The management of tetanus in adults in an intensive care unit in Southern Vietnam.
Hao NV., Yen LM., Davies-Foote R., Trung TN., Duoc NVT., Trang VTN., Nhat PTH., Duc DH., Anh NTK., Lieu PT., Thuy TTD., Thuy DB., Phong NT., Truong NT., Thanh PB., Tam DTH., Puthucheary Z., Thwaites CL.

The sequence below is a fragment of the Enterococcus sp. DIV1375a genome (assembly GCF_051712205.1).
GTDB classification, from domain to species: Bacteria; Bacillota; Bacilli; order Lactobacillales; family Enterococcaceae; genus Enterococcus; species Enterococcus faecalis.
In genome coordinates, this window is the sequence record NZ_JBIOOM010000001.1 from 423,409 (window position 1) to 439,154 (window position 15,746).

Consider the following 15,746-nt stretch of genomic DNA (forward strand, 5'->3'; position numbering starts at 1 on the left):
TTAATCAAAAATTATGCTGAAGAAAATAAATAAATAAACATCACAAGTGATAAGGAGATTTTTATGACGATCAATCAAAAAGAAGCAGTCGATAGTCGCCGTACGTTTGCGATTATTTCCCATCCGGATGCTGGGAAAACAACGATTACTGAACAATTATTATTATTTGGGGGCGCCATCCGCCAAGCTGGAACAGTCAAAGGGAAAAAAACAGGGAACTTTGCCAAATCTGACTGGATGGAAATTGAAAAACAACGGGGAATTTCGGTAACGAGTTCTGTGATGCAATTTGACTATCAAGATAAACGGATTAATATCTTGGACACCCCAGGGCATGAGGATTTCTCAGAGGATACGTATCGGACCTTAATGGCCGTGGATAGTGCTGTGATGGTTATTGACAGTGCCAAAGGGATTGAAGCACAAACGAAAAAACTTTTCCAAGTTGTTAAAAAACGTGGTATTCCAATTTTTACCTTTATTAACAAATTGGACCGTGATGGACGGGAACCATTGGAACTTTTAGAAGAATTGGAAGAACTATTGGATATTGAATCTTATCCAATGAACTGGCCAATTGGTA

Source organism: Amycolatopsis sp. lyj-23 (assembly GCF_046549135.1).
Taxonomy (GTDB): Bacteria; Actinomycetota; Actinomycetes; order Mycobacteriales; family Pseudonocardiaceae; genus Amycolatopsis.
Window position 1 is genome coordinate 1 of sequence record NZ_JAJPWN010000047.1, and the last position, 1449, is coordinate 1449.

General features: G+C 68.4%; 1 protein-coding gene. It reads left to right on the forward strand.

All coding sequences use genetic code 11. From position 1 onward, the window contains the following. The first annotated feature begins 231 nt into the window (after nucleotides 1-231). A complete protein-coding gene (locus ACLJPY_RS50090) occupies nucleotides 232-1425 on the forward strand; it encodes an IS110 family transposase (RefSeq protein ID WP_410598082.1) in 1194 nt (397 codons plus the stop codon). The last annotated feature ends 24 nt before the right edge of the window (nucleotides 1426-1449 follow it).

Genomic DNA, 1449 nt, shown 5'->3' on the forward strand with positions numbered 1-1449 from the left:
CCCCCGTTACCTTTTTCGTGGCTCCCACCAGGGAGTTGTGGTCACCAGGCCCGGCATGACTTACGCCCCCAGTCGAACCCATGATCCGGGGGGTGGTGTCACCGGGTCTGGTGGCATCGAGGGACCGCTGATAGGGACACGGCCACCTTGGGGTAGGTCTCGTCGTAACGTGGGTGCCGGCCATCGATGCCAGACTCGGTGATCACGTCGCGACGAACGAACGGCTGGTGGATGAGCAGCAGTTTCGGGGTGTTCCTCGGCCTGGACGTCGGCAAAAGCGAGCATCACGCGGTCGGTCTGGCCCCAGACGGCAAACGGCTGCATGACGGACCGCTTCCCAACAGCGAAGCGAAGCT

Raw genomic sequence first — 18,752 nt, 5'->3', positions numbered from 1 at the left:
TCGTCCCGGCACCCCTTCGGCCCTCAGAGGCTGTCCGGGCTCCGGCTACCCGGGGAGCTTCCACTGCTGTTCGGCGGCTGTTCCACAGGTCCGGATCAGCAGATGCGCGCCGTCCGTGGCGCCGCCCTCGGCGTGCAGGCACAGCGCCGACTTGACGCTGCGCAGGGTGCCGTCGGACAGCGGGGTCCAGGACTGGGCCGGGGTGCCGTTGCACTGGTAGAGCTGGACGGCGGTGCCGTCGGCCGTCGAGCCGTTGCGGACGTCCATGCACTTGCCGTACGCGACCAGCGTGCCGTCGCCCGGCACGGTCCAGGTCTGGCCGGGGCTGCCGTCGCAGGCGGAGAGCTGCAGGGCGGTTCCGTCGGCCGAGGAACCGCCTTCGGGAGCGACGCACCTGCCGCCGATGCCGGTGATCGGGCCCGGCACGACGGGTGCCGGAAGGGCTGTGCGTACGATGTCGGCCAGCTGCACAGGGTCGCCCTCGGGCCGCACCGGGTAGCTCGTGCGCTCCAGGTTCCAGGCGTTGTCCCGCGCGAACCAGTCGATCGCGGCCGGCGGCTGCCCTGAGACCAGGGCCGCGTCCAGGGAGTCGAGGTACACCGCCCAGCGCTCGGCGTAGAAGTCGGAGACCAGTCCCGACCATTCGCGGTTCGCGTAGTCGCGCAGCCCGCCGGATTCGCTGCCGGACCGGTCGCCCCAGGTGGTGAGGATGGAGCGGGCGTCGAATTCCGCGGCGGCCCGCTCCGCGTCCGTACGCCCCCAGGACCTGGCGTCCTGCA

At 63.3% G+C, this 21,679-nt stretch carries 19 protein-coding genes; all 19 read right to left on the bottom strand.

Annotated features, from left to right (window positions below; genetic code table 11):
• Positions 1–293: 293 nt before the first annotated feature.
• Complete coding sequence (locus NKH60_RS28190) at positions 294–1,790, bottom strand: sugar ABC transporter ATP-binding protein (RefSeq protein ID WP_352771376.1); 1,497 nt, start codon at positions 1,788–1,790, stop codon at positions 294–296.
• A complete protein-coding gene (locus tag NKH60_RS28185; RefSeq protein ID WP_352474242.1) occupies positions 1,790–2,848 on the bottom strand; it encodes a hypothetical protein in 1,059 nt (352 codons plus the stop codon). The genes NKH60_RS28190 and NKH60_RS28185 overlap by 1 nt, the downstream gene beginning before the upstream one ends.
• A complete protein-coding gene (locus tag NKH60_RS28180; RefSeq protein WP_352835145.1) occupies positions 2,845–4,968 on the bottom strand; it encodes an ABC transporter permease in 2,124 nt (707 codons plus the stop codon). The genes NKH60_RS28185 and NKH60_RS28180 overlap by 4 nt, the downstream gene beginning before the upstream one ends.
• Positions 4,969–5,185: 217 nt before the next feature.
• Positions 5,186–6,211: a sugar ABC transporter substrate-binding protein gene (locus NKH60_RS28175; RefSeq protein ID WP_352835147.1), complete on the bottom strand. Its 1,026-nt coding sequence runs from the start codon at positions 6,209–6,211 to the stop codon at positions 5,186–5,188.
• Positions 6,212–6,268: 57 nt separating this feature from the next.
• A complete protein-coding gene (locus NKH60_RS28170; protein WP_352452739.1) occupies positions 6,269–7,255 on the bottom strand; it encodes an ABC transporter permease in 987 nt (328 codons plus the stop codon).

Background: Tetanus remains common in many low- and middle-income countries (LMICs) yet the evidence base guiding management of this disease is extremely limited, particularly with respect to contemporary management options. Sharing knowledge about practice may facilitate improvement in outcomes elsewhere. Methods: We describe clinical interventions and outcomes of 180 adult patients ≥16 years-old with tetanus enrolled in prospective observational studies at a specialist infectious diseases hospital in Southern Vietnam. Patients were treated according to a holistic management protocol encompassing wound-care, antitoxin, antibiotics, symptom control, airway management, nutrition and de-escalation criteria. Results: Mortality rate in our cohort was 2.8%, with 90 (50%) patients requiring mechanical ventilation for a median 16 [IQR 12-24] days. Median [IQR] duration of ICU stay was 15 [8-23] days. Autonomic nervous system dysfunction occurred in 45 (25%) patients. Hospital acquired infections occurred in 77 (43%) of patients. Conclusion: We report favourable outcomes for patients with tetanus in a single centre LMIC ICU, treated according to a holistic protocol. Nevertheless, many patients required prolonged intensive care support and hospital acquired infections were common.